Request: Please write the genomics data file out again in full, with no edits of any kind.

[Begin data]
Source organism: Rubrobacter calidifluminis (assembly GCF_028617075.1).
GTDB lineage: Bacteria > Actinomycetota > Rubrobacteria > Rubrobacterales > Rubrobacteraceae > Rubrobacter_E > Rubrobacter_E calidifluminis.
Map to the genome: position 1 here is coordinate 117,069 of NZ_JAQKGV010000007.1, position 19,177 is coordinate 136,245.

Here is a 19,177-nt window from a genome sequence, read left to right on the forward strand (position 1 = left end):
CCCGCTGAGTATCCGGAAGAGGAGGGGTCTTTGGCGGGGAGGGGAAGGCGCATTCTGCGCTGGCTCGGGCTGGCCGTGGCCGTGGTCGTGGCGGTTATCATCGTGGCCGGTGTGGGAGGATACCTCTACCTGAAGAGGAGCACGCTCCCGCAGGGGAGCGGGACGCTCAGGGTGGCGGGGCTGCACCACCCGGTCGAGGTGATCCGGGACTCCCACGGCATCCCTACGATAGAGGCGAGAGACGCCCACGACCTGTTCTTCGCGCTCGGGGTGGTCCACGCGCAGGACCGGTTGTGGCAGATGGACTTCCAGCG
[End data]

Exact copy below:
Source organism: Rubrobacter calidifluminis (assembly GCF_028617075.1).
GTDB lineage: Bacteria > Actinomycetota > Rubrobacteria > Rubrobacterales > Rubrobacteraceae > Rubrobacter_E > Rubrobacter_E calidifluminis.
Map to the genome: position 1 here is coordinate 117,069 of NZ_JAQKGV010000007.1, position 19,177 is coordinate 136,245.

Here is a 19,177-nt window from a genome sequence, read left to right on the forward strand (position 1 = left end):
CCCGCTGAGTATCCGGAAGAGGAGGGGTCTTTGGCGGGGAGGGGAAGGCGCATTCTGCGCTGGCTCGGGCTGGCCGTGGCCGTGGTCGTGGCGGTTATCATCGTGGCCGGTGTGGGAGGATACCTCTACCTGAAGAGGAGCACGCTCCCGCAGGGGAGCGGGACGCTCAGGGTGGCGGGGCTGCACCACCCGGTCGAGGTGATCCGGGACTCCCACGGCATCCCTACGATAGAGGCGAGAGACGCCCACGACCTGTTCTTCGCGCTCGGGGTGGTCCACGCGCAGGACCGGTTGTGGCAGATGGACTTCCAGCG